The question of armaments, whether on land or sea, is the most immediately and intensely practical question connected with the future fortunes of nations and of mankind.

There is a very great thrill to be had from the memories of the American Revolution, but the American Revolution was a beginning, not a consummation, and the duty laid upon us by that beginning is the duty of bringing the things then begun to a noble triumph of completion.

We are at the parting of the ways. We have, not one or two or three, but many, established and formidable monopolies in the United States. We have, not one or two, but many, fields of endeavor into which it is difficult, if not impossible, for the independent man to enter. We have restricted credit, we have restricted opportunity, we have controlled development, and we have come to be one of the worst ruled, one of the most completely controlled and dominated, governments in the civilized world — no longer a government by free opinion, no longer a government by conviction and the vote of the majority, but a government by the opinion and the duress of small groups of dominant men.

We shall fight for a universal dominion of right by such a concert of free peoples as shall bring peace and safety to all nations and make the world itself at last free.

You are here to enrich the world, and you impoverish yourself if you forget the errand.

The American Revolution was a beginning, not a consummation.

The interesting and inspiring thing about America is that she asks nothing for herself except what she has a right to ask for humanity itself.

The question upon which the whole future peace and policy of the world depends is this: Is the present war a struggle for a just and secure peace, or only for a new balance of power? If it be only a struggle for a new balance of power, who will guarantee, who can guarantee, the stable equilibrium of the new arrangement? Only a tranquil Europe can be a stable Europe. There must be, not a balance of power, but a community of power; not organized rivalries, but an organized common peace.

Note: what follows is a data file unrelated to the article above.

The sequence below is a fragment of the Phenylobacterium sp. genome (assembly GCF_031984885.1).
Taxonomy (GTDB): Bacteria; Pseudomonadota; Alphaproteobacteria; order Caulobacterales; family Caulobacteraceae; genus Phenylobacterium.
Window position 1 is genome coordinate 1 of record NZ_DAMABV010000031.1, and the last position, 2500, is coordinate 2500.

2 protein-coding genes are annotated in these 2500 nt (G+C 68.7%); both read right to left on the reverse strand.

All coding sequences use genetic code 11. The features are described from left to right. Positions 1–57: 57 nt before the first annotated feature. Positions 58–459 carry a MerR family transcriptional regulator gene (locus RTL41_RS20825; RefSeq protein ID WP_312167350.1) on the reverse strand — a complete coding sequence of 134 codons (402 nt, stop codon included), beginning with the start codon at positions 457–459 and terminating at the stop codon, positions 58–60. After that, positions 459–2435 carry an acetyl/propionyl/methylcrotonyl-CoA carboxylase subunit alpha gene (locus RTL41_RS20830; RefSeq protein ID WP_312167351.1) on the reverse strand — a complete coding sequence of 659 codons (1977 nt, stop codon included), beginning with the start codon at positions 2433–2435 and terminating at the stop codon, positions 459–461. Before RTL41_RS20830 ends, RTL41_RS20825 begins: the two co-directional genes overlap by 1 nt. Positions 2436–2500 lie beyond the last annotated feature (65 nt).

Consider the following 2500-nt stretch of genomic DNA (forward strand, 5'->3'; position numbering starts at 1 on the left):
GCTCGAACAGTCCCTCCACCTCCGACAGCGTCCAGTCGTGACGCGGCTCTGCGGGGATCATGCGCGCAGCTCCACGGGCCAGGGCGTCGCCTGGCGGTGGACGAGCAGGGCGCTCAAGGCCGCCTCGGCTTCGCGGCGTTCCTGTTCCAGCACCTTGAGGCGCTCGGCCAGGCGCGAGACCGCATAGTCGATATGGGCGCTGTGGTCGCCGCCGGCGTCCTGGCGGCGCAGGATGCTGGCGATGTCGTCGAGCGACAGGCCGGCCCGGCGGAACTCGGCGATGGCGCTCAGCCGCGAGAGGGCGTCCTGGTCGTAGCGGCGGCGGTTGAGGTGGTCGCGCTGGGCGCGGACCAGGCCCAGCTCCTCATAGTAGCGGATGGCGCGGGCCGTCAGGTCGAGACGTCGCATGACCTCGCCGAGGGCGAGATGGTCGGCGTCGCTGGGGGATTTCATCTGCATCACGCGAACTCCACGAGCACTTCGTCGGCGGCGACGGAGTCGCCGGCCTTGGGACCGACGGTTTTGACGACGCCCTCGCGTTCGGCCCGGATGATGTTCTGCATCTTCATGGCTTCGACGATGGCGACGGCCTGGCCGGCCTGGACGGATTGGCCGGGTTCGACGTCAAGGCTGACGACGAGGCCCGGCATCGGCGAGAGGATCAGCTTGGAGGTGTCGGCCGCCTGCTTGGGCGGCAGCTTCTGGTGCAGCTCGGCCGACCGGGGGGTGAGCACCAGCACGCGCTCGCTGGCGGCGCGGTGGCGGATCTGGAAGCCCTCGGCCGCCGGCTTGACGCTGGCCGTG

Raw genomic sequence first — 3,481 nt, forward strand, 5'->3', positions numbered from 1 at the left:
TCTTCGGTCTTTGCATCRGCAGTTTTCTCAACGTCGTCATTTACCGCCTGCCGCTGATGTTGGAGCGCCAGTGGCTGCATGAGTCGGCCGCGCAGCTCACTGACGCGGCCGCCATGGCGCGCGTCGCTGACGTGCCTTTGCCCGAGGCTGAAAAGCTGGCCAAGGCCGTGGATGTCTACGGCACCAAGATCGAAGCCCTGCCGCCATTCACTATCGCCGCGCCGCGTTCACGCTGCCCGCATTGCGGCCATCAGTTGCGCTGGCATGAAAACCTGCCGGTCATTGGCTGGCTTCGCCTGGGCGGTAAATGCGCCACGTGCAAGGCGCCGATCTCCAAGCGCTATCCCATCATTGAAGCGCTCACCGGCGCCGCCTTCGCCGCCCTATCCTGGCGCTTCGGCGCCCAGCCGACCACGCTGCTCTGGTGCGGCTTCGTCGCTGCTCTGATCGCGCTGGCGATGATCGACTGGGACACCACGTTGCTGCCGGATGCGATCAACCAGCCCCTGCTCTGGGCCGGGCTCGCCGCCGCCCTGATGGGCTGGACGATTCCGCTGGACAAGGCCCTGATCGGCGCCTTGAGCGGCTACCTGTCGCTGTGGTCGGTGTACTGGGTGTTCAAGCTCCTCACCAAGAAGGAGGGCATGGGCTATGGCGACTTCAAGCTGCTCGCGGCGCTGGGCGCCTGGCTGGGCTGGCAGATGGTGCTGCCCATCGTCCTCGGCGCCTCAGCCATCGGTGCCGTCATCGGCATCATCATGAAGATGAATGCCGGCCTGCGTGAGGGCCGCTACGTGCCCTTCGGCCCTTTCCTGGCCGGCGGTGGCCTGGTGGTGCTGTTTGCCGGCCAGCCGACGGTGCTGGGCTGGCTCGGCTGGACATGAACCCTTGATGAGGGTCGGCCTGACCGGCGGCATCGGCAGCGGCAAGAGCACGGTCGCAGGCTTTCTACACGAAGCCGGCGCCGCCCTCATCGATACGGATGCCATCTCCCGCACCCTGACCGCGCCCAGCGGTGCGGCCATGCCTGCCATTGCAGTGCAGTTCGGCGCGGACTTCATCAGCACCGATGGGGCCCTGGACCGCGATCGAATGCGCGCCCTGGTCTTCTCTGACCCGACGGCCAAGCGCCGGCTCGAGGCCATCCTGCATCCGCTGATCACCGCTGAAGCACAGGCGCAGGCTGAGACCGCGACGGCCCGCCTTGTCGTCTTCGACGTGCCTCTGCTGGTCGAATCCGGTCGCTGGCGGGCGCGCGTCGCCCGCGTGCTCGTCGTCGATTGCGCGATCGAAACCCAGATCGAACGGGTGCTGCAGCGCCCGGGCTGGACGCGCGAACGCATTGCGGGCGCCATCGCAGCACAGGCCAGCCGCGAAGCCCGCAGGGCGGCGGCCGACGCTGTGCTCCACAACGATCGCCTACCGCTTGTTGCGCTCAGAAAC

There is little for the great part of the history of the world except the bitter tears of pity and the hot tears of wrath.

We are citizens of the world. The tragedy of our times is that we do not know this.

We shall not, I believe, be obliged to alter our policy of watchful waiting.

You are not here merely to make a living. You are here in order to enable the world to live more amply, with greater vision, with a finer spirit of hope and achievement. You are here to enrich the world, and you impoverish yourself if you forget the errand.

The Americans who went to Europe to die are a unique breed.... (They) crossed the seas to a foreign land to fight for a cause which they did not pretend was peculiarly their own, which they knew was the cause of humanity and mankind. These Americans gave the greatest of all gifts, the gift of life and the gift of spirit.

The line of red are lines of blood, nobly and unselfishly shed by men who loved the liberty of their fellowmen more than they loved their fellowmen more than they lover their own lives and fortunes. God forbid that we would have to use the blood of America to freshen the color of the flag. But if it should ever be necessary, that flag will be colored once more, and in being colored will be glorified and purified.

The seed of revolution is repression.

There is no higher religion than human service. To work for the common good is the greatest creed.

Author Picture
First Name
Woodrow
Last Name
Wilson, fully Thomas Woodrow Wilson
Birth Date
1856
Death Date
1924
Bio

American Politician, President of the United States, Governor of New Jersey, President of Princeton University